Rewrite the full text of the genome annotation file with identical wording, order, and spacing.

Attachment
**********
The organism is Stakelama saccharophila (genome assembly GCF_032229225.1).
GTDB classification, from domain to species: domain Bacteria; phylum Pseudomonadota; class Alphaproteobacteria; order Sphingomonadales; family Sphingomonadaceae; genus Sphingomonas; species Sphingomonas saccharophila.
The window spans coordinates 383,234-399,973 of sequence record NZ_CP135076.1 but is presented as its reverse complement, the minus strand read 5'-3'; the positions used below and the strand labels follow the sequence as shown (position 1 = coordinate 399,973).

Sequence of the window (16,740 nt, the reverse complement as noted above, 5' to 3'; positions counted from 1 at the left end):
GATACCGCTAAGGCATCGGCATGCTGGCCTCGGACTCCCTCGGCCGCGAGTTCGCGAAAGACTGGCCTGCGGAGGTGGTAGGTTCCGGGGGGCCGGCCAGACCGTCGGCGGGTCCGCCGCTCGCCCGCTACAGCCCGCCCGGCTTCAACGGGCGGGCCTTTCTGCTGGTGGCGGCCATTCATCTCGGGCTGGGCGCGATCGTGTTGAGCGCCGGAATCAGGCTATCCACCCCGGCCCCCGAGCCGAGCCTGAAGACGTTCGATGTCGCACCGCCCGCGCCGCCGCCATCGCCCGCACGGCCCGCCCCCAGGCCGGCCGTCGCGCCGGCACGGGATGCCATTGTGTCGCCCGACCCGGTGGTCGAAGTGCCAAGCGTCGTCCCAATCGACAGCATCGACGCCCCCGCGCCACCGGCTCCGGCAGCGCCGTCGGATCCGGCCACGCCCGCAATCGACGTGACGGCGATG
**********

The organism is Stakelama saccharophila (genome assembly GCF_032229225.1).
GTDB classification, from domain to species: domain Bacteria; phylum Pseudomonadota; class Alphaproteobacteria; order Sphingomonadales; family Sphingomonadaceae; genus Sphingomonas; species Sphingomonas saccharophila.
The window spans coordinates 383,234-399,973 of sequence record NZ_CP135076.1 but is presented as its reverse complement, the minus strand read 5'-3'; the positions used below and the strand labels follow the sequence as shown (position 1 = coordinate 399,973).

Sequence of the window (16,740 nt, the reverse complement as noted above, 5' to 3'; positions counted from 1 at the left end):
GATACCGCTAAGGCATCGGCATGCTGGCCTCGGACTCCCTCGGCCGCGAGTTCGCGAAAGACTGGCCTGCGGAGGTGGTAGGTTCCGGGGGGCCGGCCAGACCGTCGGCGGGTCCGCCGCTCGCCCGCTACAGCCCGCCCGGCTTCAACGGGCGGGCCTTTCTGCTGGTGGCGGCCATTCATCTCGGGCTGGGCGCGATCGTGTTGAGCGCCGGAATCAGGCTATCCACCCCGGCCCCCGAGCCGAGCCTGAAGACGTTCGATGTCGCACCGCCCGCGCCGCCGCCATCGCCCGCACGGCCCGCCCCCAGGCCGGCCGTCGCGCCGGCACGGGATGCCATTGTGTCGCCCGACCCGGTGGTCGAAGTGCCAAGCGTCGTCCCAATCGACAGCATCGACGCCCCCGCGCCACCGGCTCCGGCAGCGCCGTCGGATCCGGCCACGCCCGCAATCGACGTGACGGCGATG